I'm now halfway through my third year of binge reading and I'm excited to provide the full list of books that held my interest long enough to finish. If you want to take a look at previous years, you can click "Books" on the navigation bar, or access them here: 2013-2014 and 2014-2015. You may also want to check out my list of Top 12 Life-Enhancing Books. They really are worth the read.
The past few months have taken me in a number of directions, from philosophy and health, to economics and consumerism. I'm also starting to read more on the topics of learning and psychology. The more I read and learn, the more I find that topics complement each other and that "lightbulb moments" effortlessly multiply. I can guarantee these insights will result in some (hopefully) interesting posts in the weeks and months to come.
Like last quarter, I started way too many books at the same time and ditched quite a few without finishing them. I don't think that's a bad thing. I guess I'd call it "book sampling" do help me decide what I really want to read about and what type of writing style really speaks to me in a way that makes reading a given book more enjoyable. That being said, the smaller number of books read in August and September aren't due to having a number of false starts. It was attributable to the best reason I could hope for: I spent more time with family and friends.
The 42 books I did manage to finish (23 in Q1 and 19 in Q2) were quite varied. I read quite a bit about money (finance, investing, economics), health and wellness, and philosophy and psychology. I also took a deeper dive in trying to understand how we learn about ourselves and how to, well, learn.
Sources of Inspiration
Books beget more books, as do talking and reading about books. I have the following people/sources to thank for suggestions that made it on the list below: Eric Barker, Raptitude, Stacking Benjamins, and Austin Kleon. Other sources of inspiration include Ted, documentaries available on Netflix and Vimeo, a conference I attended in September and "further reading" ideas within books I've read.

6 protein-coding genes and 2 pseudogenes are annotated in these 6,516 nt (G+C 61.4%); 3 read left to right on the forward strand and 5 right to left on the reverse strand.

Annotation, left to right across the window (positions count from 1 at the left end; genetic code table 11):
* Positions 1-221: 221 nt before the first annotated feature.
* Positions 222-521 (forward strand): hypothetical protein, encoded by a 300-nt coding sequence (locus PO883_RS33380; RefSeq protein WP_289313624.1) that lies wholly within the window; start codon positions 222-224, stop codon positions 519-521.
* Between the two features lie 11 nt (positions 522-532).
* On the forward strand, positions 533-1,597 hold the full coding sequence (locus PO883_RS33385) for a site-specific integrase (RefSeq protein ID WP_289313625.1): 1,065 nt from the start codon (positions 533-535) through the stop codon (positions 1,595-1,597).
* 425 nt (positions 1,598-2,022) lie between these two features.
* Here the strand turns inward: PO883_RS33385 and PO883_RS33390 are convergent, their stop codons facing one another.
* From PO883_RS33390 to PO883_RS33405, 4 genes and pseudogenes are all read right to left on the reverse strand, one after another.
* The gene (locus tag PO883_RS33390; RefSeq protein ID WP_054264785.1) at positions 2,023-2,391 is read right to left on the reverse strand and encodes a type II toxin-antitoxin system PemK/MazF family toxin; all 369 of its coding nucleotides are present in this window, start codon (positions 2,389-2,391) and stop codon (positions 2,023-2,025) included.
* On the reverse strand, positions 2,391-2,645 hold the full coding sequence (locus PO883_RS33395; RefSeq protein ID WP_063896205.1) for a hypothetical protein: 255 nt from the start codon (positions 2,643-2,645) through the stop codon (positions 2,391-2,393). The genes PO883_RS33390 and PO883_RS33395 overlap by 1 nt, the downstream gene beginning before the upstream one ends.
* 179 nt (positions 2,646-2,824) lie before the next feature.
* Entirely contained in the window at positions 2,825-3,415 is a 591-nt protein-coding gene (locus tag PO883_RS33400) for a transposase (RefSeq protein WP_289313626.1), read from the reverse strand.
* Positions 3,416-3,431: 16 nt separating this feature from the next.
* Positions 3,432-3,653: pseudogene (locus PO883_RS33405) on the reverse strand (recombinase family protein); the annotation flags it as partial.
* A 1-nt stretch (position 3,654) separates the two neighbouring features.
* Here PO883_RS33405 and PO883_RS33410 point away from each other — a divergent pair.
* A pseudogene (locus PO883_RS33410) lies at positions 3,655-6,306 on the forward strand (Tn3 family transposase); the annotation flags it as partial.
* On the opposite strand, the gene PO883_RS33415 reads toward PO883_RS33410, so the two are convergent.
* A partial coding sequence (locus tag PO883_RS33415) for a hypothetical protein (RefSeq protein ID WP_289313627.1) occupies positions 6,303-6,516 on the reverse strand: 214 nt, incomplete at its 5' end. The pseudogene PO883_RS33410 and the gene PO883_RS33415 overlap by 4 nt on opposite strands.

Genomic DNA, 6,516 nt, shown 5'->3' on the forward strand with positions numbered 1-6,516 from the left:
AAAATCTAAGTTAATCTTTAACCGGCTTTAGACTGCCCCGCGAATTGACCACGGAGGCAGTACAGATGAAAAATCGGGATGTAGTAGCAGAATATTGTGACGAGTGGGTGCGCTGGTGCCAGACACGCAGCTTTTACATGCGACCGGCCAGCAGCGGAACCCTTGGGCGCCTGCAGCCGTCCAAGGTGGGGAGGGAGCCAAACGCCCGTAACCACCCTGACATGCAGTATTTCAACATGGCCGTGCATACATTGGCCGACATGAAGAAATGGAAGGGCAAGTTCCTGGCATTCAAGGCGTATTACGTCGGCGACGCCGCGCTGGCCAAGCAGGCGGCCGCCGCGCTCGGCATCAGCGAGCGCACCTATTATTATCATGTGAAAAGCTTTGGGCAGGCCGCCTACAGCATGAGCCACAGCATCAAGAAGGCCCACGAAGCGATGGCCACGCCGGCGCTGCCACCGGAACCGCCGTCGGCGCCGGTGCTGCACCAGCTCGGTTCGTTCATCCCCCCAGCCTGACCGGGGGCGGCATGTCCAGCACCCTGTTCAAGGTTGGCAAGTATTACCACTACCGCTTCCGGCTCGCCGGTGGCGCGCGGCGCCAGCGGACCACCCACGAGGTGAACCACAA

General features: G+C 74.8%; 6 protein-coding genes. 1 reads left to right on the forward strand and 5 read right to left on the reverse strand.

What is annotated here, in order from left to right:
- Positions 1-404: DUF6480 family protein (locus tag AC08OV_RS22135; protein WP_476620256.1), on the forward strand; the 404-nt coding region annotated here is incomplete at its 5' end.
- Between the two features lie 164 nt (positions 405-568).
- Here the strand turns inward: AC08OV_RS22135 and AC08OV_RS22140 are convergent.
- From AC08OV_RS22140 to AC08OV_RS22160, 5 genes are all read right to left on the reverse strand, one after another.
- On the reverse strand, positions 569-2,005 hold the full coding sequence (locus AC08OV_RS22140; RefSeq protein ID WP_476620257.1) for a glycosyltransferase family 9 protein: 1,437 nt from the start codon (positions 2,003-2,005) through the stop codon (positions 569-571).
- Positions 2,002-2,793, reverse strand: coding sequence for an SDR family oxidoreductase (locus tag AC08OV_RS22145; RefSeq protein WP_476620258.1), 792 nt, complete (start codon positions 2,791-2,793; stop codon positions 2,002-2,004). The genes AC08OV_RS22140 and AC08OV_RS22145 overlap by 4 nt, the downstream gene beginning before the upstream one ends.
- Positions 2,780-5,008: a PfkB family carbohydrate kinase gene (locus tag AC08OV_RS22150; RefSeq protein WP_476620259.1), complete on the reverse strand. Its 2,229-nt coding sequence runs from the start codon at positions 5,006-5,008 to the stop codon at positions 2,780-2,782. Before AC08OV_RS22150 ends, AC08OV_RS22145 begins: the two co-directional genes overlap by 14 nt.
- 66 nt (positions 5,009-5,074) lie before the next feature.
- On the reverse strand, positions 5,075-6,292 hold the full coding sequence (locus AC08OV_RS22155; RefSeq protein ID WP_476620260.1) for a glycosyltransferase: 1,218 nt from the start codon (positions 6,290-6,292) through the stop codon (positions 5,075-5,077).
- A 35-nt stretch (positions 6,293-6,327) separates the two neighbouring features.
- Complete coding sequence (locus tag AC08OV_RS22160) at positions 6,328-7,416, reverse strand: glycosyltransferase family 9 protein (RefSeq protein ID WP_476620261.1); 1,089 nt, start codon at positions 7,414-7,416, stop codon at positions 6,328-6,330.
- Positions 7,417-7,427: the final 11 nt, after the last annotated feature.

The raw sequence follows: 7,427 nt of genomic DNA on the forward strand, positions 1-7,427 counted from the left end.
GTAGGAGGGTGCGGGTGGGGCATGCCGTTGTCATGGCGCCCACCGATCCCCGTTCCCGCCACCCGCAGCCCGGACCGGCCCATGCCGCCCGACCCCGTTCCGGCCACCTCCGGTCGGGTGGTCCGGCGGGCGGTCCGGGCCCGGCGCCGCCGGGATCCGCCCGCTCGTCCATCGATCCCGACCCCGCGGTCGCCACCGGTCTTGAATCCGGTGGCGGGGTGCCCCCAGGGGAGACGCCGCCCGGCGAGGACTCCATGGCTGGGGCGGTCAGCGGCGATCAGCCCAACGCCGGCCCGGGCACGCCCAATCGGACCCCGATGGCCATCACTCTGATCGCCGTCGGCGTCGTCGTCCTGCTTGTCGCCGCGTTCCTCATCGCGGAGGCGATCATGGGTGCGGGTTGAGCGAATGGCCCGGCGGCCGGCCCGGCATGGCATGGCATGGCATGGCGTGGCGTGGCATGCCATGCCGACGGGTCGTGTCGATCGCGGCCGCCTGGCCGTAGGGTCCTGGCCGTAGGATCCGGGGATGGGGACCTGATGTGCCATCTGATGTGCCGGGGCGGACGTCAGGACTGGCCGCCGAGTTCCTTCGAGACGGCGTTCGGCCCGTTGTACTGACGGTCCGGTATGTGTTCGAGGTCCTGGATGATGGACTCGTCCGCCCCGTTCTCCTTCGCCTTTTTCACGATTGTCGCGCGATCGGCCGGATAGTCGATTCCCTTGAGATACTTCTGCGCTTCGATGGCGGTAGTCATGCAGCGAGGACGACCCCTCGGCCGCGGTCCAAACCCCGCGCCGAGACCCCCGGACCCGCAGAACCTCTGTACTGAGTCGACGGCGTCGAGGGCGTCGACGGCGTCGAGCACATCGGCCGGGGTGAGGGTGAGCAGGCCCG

The desire to research a topic I want to write about on this blog also drives my reading choices. My eagerness to attempt to offer well-informed commentary lead me to read and write about pharmaceuticals, urban living, balance and investing.
I do also appreciate the suggestions I receive from family, friends and some F2P readers. One thing I'm learning though: when someone makes a suggestion, make sure they read a fair bit. Value is relative after all...
Here's Q1 & Q2. If I've posted the book cover, I thought it was pretty good, either because of the writing, the subject matter, or both.
- The Power of Patience by M. J. Ryan
- Man's Search For Meaning by Viktor E. Frankl
- Stumbling on Happiness by Daniel Gilbert
- A Million Bucks by 30 by Alan Corey
- Learning to Breathe Fire: The Rise of CrossFit and the Primal Future of Fitness by J. C. Herz
- The Behavior Gap: Simple Ways to Stop Doing Dumb Things With Money by Carl Richards
- Why Am I Always Broke? How To Be Sane About Money by Albert Ellis and Patricia A. Hunter
- Born Standing Up by Steve Martin
- Le Petit Prince (The Little Prince) by Antoine de Saint-Exupéry
- The Art of Stillness: Adventures in Going Nowhere by Pico Iyer